Discover more from Monday Morning Economist
Tuesday's Assorted Links
Cardboard Boxes, Pharmacist Shortages, Inflation Chickens, Girl Scout Cookies, and Construction Production
Hi y’all! Here are five stories from this week that contained a lot of neat applications of economic principles.
What can cardboard tell us about the economy? [The Hustle]
CVS, Walmart to cut pharmacy hours among staffing shortage and reduced demand [The Wall Street Journal]
Move over pandemic puppies, egg shortages are driving up the demand for inflation chickens [The New York Times]
Find out how America’s shortest entrepreneurs sell billions of Thin Mints, Samoas, and Tagalongs every year [The Economics of Everyday Things]
A construction worker in 2020 produced less than a construction worker in 1970, at least according to the official statistics [The New York Times]
Yesterday’s newsletter explored the relationship between excludability, public goods, and the efforts of companies like Netflix to prevent password sharing. Discover the impact of password sharing on the profitability of streaming services and why companies like Netflix want to stop it.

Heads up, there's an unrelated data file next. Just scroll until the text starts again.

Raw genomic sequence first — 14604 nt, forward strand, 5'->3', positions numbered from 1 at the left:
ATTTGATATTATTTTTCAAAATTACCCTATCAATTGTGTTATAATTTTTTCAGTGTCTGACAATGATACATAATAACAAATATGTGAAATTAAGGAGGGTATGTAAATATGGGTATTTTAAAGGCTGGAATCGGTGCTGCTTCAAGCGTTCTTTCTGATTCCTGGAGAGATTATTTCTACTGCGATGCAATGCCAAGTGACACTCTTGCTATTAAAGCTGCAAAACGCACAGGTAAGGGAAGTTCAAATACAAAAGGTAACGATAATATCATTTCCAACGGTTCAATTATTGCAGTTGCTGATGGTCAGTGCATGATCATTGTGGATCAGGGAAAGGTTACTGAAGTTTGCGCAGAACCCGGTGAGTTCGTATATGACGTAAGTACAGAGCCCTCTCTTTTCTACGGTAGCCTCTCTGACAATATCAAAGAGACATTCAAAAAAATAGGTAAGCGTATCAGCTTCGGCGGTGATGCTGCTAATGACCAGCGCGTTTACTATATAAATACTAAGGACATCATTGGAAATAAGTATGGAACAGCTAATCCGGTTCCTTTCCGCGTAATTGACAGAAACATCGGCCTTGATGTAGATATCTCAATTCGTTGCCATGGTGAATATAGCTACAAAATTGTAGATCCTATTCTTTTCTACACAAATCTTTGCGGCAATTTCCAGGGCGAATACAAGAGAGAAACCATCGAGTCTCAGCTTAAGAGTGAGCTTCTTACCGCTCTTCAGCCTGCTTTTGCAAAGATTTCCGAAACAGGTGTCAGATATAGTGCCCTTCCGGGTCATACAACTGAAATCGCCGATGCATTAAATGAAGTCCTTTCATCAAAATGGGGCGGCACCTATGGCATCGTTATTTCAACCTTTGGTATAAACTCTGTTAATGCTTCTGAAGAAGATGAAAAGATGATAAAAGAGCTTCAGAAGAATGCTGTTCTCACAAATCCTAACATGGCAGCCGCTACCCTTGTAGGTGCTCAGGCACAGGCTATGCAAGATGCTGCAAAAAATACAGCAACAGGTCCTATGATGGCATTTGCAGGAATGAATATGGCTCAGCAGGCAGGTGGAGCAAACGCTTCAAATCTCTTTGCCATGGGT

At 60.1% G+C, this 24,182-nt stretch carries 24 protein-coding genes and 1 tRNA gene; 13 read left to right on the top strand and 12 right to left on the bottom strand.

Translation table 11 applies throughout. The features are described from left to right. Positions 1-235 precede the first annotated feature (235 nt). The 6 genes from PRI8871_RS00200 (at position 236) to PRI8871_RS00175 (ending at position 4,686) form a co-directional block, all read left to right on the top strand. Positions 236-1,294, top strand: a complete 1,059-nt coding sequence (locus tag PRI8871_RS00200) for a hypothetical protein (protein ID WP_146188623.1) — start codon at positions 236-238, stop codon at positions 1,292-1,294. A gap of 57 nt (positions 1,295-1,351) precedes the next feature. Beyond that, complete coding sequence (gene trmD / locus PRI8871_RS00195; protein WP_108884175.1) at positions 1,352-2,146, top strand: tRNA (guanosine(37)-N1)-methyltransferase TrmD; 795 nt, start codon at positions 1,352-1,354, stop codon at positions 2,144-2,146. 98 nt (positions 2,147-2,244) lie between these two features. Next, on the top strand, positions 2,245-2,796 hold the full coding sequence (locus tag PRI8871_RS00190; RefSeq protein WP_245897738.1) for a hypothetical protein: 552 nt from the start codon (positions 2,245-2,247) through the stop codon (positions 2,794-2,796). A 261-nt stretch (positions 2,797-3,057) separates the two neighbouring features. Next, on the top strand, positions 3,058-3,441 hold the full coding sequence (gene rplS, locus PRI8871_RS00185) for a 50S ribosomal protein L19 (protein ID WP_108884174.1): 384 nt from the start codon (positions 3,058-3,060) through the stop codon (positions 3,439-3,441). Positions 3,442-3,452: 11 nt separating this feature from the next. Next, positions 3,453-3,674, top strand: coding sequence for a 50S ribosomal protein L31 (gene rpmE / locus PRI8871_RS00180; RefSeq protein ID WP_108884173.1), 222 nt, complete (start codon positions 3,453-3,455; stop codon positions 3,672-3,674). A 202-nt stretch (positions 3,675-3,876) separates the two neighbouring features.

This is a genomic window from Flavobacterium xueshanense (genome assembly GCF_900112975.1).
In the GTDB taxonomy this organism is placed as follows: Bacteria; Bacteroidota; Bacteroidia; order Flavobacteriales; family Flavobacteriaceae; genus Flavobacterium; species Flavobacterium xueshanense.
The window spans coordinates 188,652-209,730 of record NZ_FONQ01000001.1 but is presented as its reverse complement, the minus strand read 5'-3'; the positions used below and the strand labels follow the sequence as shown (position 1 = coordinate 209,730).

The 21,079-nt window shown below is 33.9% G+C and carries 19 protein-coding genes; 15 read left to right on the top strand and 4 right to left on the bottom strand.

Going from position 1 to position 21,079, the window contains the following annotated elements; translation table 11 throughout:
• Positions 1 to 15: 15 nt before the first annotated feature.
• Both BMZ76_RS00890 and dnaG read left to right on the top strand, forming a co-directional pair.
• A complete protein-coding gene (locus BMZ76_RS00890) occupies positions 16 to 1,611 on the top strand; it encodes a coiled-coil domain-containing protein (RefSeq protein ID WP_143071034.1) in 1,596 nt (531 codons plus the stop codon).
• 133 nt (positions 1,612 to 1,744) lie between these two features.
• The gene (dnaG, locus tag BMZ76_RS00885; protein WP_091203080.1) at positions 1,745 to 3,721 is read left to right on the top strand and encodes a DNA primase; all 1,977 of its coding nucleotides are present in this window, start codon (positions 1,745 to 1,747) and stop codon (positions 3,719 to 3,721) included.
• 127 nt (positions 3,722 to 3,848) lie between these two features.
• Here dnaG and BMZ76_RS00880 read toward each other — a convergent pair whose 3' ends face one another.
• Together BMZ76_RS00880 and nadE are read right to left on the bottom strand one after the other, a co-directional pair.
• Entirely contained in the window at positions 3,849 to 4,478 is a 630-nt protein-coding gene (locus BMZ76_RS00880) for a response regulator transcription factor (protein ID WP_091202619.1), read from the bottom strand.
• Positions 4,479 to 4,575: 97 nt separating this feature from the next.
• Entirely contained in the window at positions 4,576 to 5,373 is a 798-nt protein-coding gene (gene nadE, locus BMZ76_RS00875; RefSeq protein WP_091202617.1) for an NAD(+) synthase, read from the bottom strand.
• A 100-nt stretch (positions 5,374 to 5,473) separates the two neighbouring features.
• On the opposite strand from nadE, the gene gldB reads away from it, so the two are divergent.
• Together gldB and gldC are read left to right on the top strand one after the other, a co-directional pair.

I had dinner with an economic historian last night and we started talking about The National Archives and the Smithsonian's National Postal Museum. Thanks to my reading incredibly eclectic mix of reading interests, I was able to recommend a great book that I read a couple of years ago.
Paper Trails looks at the spread of U.S. Post over the past 250 years using a dataset of more than 100,000 post offices. The previous iteration of the postal network was much different than the network we know today. The old arrangements allowed the U.S. Post to reach many corners of the continent and helped spread news and information much more quickly. The book contains a lot of great maps of postal expansion, and the author has posted some dynamic images of on his website.